Performance-Based Compensation Definition
Performance-based compensation refers to a type of compensation that portfolio managers tend to receive. Mutual funds that are associated with performance-based compensation may charge a managerial fees of 0.2%. Talking about the investment sector, hedge fund experts get big amounts of performance-based compensation.
Breaking down Performance-based compensation
Performance-based compensation is a compensation driven by monetary incentives, and is used for making payments to portfolio managers. In the sector where hedging of funds takes place on a large scale, it is common to include an additional performance-based fees.
Investment company compensation
The Investment Company Act of 1940 regulates the mutual fund sector, and establishes specific rules and policies so as to set specific compensation criterion for portfolio managers. The board of directors of investment firms gives consent to the compensation criterion of portfolio managers. It is also necessary for firms to issue a registration statement such as prospectus along with a statement offering more information, and providing details on funds inclusive of compensation. As there is uniformity in the documentation policy and benchmarks of publicly traded funds, it makes it easier for investors to compare among different funds. Because of this consistency, mutual fund managers tend to charge a specific fee as portion of the total operating expenses of fund on a yearly basis.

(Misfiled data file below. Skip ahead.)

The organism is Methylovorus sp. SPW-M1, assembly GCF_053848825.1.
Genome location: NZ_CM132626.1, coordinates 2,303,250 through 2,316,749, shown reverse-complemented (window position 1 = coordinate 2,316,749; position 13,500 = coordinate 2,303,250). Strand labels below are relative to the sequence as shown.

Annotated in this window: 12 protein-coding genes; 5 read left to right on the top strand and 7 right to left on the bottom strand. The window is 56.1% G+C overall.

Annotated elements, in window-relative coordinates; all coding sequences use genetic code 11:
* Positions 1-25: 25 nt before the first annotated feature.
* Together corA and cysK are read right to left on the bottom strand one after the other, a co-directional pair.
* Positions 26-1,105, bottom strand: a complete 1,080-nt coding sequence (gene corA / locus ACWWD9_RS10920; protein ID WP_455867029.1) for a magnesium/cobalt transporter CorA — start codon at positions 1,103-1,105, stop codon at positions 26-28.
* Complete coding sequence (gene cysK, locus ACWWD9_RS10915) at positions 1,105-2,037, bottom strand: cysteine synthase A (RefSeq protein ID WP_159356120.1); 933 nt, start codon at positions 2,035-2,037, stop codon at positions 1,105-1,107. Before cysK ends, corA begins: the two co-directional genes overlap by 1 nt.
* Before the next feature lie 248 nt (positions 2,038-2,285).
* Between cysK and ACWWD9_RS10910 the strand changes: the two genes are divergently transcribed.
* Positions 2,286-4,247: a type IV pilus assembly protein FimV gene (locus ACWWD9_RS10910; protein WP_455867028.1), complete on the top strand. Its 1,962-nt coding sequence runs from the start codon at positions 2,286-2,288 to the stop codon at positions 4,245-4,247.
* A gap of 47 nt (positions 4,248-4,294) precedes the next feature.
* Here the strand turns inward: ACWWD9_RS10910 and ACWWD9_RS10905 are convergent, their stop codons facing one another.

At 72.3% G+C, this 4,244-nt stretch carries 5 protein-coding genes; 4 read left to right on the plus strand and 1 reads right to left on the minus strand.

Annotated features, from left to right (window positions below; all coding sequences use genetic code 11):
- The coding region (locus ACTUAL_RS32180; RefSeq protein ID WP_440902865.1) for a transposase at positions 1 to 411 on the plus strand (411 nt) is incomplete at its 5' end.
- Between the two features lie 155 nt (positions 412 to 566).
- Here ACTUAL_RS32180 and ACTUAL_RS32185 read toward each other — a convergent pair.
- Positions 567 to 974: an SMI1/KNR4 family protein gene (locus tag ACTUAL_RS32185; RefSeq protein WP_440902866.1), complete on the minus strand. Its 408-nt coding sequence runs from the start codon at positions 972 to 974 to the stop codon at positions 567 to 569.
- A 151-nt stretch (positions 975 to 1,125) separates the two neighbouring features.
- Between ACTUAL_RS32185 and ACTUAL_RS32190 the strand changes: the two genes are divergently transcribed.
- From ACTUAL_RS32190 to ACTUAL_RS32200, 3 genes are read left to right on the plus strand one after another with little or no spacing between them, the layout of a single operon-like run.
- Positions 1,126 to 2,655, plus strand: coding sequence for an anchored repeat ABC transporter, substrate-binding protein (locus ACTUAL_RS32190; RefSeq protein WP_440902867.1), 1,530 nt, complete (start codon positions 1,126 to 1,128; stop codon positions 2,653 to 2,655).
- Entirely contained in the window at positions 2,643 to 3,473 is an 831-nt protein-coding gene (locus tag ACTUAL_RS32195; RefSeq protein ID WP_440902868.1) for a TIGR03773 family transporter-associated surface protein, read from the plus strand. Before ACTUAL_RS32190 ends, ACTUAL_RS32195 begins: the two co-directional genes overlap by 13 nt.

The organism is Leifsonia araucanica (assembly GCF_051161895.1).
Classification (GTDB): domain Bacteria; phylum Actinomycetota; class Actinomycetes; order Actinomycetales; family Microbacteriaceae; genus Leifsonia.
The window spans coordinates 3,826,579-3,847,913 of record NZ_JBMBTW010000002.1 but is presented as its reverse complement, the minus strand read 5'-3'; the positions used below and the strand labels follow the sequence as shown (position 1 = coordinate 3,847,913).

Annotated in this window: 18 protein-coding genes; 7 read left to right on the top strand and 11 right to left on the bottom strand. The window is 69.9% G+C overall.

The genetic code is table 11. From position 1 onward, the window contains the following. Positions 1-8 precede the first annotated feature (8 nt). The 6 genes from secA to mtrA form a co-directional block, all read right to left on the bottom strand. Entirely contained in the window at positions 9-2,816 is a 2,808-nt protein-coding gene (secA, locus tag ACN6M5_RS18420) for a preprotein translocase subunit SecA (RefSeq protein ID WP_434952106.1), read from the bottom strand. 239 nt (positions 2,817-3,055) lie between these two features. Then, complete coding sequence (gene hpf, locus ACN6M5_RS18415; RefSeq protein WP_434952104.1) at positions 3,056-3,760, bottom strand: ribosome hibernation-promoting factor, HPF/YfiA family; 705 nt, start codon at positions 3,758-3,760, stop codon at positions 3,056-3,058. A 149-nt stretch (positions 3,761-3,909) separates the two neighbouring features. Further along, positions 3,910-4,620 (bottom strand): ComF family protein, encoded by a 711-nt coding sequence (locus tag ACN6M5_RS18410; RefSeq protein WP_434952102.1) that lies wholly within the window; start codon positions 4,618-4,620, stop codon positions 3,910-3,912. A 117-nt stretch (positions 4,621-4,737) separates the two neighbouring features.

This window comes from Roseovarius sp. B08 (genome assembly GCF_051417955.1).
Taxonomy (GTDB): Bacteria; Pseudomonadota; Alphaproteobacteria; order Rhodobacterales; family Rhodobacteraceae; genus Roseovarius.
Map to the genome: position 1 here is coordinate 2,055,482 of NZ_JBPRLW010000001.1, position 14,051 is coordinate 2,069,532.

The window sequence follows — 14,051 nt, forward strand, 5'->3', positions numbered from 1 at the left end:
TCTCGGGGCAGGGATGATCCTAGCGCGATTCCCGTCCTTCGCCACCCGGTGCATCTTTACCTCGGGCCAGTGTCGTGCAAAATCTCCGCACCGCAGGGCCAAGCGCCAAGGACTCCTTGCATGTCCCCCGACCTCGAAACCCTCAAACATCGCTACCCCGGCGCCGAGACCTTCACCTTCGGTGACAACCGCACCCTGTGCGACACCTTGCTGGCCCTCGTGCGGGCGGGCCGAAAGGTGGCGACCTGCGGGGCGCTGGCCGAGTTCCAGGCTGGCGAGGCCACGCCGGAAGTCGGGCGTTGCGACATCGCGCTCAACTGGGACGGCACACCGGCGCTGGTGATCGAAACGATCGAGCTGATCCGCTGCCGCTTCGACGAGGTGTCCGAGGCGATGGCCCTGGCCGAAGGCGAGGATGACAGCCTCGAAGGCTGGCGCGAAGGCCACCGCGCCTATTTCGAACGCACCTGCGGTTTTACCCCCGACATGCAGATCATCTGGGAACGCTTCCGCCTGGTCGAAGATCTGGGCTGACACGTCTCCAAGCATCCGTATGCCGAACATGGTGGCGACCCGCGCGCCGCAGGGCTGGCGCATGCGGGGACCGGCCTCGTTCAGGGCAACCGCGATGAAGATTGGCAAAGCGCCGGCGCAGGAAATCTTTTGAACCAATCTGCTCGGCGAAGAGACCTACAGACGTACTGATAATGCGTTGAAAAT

The fees for managing mutual fund portfolio can vary from 0.5% to 2.5%. The active fund managers receive a bigger amount of compensation though. The management fees for portfolio usually includes the major chunk of gross annual operating costs of a mutual fund. Mutual fund managers are also offered an additional amount of performance-based fees. Such amount of fees is already provided in the registration document that is agreed upon by the company’s board of directors.
Fidelity, a mutual fund organization, provides performance-based compensation on its several funds. It has been using the approach of performance-based compensation since the year 1970. Around 67% of mutual funds that are invested and managed in equity are inclusive of performance-based compensation. However, the amount of compensation is quite less in comparison to hedge funds with the ability to generate an additional 0.20% to the managerial charges when a mutual fund performs as per the standards. On the other side, such fees can also be deducted when the fund doesn’t match the standards.
Hedge fund manager compensation
Hedge fund managers operating in the investment sector are widely recognized for their performance-based fees. As hedge funds have less regulations than conventional mutual funds, they tend to have a bigger scope of structuring fees schedule. Usually, hedge fund managers tend to charge a ‘two and twenty’ fee that calls for management fees that is more than mutual funds from the investors. The two and twenty hedge fund fee involves a flat fee of 2% followed by a performance fee of 20%. The 2% fees depends on the assets under management of mutual funds, while the 20% fee involves a performance-based compensation that is usually charged when the fund performs beyond the expectations, or the set standards. The hedge fund manager receives 20% fee from the profits secured by the fund.